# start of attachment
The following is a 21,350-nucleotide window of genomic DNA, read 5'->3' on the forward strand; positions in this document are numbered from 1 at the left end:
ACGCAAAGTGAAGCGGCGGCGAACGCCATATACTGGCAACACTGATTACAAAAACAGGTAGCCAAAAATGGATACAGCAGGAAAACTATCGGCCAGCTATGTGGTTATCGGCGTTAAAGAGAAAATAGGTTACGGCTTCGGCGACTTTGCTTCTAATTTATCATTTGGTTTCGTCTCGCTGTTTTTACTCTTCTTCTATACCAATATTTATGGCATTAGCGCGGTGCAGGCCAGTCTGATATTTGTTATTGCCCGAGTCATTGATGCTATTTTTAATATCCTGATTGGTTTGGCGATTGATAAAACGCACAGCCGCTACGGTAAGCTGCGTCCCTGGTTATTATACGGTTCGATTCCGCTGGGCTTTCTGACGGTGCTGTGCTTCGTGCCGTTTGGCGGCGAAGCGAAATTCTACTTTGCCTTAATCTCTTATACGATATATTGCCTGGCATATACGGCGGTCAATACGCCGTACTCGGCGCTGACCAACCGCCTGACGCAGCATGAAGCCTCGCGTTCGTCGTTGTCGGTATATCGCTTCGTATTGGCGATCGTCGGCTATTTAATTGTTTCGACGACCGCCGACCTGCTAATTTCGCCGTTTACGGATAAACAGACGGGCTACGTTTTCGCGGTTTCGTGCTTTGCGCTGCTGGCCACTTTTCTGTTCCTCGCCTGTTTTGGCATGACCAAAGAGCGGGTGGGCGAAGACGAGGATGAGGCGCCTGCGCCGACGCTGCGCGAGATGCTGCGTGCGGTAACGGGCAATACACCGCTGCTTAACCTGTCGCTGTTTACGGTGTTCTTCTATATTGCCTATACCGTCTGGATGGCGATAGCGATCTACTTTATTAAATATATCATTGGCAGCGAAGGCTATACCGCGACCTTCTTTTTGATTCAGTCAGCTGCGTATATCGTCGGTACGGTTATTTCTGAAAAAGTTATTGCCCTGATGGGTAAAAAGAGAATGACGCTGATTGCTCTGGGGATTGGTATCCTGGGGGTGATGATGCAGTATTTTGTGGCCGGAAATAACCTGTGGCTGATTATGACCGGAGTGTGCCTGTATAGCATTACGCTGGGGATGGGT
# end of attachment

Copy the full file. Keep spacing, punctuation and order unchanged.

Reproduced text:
The following is a 21,350-nucleotide window of genomic DNA, read 5'->3' on the forward strand; positions in this document are numbered from 1 at the left end:
ACGCAAAGTGAAGCGGCGGCGAACGCCATATACTGGCAACACTGATTACAAAAACAGGTAGCCAAAAATGGATACAGCAGGAAAACTATCGGCCAGCTATGTGGTTATCGGCGTTAAAGAGAAAATAGGTTACGGCTTCGGCGACTTTGCTTCTAATTTATCATTTGGTTTCGTCTCGCTGTTTTTACTCTTCTTCTATACCAATATTTATGGCATTAGCGCGGTGCAGGCCAGTCTGATATTTGTTATTGCCCGAGTCATTGATGCTATTTTTAATATCCTGATTGGTTTGGCGATTGATAAAACGCACAGCCGCTACGGTAAGCTGCGTCCCTGGTTATTATACGGTTCGATTCCGCTGGGCTTTCTGACGGTGCTGTGCTTCGTGCCGTTTGGCGGCGAAGCGAAATTCTACTTTGCCTTAATCTCTTATACGATATATTGCCTGGCATATACGGCGGTCAATACGCCGTACTCGGCGCTGACCAACCGCCTGACGCAGCATGAAGCCTCGCGTTCGTCGTTGTCGGTATATCGCTTCGTATTGGCGATCGTCGGCTATTTAATTGTTTCGACGACCGCCGACCTGCTAATTTCGCCGTTTACGGATAAACAGACGGGCTACGTTTTCGCGGTTTCGTGCTTTGCGCTGCTGGCCACTTTTCTGTTCCTCGCCTGTTTTGGCATGACCAAAGAGCGGGTGGGCGAAGACGAGGATGAGGCGCCTGCGCCGACGCTGCGCGAGATGCTGCGTGCGGTAACGGGCAATACACCGCTGCTTAACCTGTCGCTGTTTACGGTGTTCTTCTATATTGCCTATACCGTCTGGATGGCGATAGCGATCTACTTTATTAAATATATCATTGGCAGCGAAGGCTATACCGCGACCTTCTTTTTGATTCAGTCAGCTGCGTATATCGTCGGTACGGTTATTTCTGAAAAAGTTATTGCCCTGATGGGTAAAAAGAGAATGACGCTGATTGCTCTGGGGATTGGTATCCTGGGGGTGATGATGCAGTATTTTGTGGCCGGAAATAACCTGTGGCTGATTATGACCGGAGTGTGCCTGTATAGCATTACGCTGGGGATGGGT